An aging population means the demographics for yellow pages users has shifted as well.A 2013 Thrive Analytics report discovered 50 percent of seniors (ages 65+) are extremely likely to use yellow pages as a source of information as opposed to 14 percent with members of Generation Y (ages 18-29). The types of consumers who have continued to use print yellow pages are classified as “laggards,” those who prefer to use less modern technology due to skepticism or force of habit. A growing senior population will continue to help directory companies. Physical directories are also used in more rural areas where Internet access is either slower or harder to access than in more densely populated areas.
People have also gone to yellow pages depending on their needs. Even more tech-savvy individuals turn to yellow pages for their local needs. The LSA found that even though search engines had the market for services such as hotels and restaurants, an equal number of users use print yellow pages to find plumbers, electricians and roofers.
While search engines dominate for services like hotels, restaurants, and real estate, equal numbers of customers turn to the print yellow pages to find plumbers, electricians, and roofers. — Thumbtack, 2015
Dirxion offers print yellow pages services with flip-and-feel online versions as well as an Internet yellow pages product called Local Search. Online versions of the print yellow pages use PDFs of the publication and are easy to navigate while providing flexibility to print and distribution costs. With the Local Search product, Dirxion creates and provides a website for local directories to sell space on that website to local businesses to advertise on. SEO strategies can be implemented on the sites, pushing the Local Search engine up higher when customers search for products or businesses advertised on the site.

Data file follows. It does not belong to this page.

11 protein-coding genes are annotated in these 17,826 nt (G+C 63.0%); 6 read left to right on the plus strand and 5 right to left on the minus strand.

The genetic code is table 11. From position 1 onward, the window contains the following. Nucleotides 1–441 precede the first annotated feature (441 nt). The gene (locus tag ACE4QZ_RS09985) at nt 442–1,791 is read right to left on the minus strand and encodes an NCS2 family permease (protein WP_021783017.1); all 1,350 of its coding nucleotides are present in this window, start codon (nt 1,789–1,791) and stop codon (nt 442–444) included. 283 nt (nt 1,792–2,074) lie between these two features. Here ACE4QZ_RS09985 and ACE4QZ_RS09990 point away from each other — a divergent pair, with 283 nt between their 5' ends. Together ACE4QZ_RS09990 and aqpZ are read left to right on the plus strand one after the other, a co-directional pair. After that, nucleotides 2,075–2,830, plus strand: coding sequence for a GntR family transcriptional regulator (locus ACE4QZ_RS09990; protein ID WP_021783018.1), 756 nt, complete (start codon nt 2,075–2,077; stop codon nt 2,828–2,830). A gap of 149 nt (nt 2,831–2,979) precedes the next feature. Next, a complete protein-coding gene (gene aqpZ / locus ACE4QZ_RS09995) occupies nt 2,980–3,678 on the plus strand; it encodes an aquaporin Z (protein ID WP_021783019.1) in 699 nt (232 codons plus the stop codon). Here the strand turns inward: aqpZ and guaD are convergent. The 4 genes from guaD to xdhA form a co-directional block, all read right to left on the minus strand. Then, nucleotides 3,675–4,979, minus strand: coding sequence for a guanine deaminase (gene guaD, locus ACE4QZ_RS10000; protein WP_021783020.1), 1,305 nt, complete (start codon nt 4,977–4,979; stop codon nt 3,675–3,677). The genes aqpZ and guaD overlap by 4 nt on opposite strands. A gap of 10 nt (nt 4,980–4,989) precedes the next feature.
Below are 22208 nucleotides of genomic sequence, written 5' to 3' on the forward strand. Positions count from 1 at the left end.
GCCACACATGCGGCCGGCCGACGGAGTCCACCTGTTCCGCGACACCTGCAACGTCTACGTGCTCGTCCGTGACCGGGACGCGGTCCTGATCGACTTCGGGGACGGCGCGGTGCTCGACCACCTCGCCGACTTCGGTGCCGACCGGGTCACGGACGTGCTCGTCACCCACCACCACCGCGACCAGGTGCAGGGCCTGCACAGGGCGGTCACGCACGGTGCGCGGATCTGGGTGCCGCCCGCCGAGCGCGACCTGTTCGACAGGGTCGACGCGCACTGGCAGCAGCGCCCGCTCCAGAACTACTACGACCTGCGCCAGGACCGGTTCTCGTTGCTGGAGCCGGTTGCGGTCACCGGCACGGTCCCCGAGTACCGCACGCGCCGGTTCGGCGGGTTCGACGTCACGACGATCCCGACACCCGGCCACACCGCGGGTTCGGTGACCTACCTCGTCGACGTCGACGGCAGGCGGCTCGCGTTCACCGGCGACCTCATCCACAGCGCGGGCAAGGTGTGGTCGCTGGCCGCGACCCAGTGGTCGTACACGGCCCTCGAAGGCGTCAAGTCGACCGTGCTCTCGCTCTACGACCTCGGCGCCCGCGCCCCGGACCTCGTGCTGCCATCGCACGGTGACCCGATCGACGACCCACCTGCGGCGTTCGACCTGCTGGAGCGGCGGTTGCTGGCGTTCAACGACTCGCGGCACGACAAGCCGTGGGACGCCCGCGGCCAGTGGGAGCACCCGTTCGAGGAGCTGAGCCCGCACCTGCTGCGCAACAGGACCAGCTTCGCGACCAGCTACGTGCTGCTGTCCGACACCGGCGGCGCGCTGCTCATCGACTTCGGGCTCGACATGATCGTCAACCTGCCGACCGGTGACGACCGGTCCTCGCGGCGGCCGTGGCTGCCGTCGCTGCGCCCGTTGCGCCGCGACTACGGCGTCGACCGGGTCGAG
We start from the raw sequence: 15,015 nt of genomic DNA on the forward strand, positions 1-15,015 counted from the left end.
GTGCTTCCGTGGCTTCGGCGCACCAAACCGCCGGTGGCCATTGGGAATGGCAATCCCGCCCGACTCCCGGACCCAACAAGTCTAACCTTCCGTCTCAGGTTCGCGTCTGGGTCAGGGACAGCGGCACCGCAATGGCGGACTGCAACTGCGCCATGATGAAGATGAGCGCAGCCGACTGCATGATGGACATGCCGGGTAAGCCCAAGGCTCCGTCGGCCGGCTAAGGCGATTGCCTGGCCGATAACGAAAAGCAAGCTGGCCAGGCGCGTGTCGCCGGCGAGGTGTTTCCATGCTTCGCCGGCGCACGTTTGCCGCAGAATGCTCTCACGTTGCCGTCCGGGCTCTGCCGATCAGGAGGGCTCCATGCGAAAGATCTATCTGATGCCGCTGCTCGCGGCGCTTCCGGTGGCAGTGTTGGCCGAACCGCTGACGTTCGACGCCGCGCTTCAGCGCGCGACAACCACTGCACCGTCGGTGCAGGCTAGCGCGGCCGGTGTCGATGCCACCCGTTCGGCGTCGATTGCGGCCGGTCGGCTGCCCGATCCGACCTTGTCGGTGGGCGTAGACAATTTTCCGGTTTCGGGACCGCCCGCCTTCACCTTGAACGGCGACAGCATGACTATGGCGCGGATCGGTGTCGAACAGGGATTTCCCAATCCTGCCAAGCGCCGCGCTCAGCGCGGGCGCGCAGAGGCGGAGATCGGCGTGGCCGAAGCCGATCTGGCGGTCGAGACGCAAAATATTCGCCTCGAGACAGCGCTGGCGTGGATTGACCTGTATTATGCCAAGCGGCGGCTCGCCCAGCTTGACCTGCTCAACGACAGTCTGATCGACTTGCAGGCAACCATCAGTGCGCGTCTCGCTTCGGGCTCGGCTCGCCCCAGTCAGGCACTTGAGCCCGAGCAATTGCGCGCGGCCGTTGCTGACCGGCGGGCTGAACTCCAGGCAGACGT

We are proud to announce that one of Dirxion’s online directory customers, GeorgiaLocalSearch.com, has been selected as a Cobb Chamber of Commerce 2017 Top 25 Small Business of the Year. Dirxion and Georgia Local Search work directly together through Dirxion’s Local Search platform to provide its web presence, an interactive yellow pages platform that allows local businesses to attract consumers through business listings, advertising and search engine optimization.
Local Search specialist April D’ippolito works with Ken and Donna Rae Adams, the owners of Georgia Local Search. She sees their dedication to their business and its many advertisers.
“Ken and Donna Rae are passionate about helping grow their advertisers’ business. They love Cobb County and its surrounding area and are proud to call it home,” D’ippolito said. “They are highly involved with their customers and it shows in their results.”
GeorgiaLocalSearch.com uses SEO practices and business listings to attract local customers. Once there, customers often find specific information on a page dedicated to a local business in Cobb County and the surrounding area. On this page, businesses list accurate locations and contact information, along with additional information like coupons, menus or videos. Premium listings are given preference on Georgia Local Search’s homepage.
For smartphone and tablet users, the site is optimized, providing a responsive experience. This way, Georgia Local Search’s advertisers receive exposure not just on desktops but also on smartphones and tablets.
On their website, the Adams credit the influence of God in their daily decisions and future success. They plan to remain privately owned to help continue their growth and provide job security to those who work with them.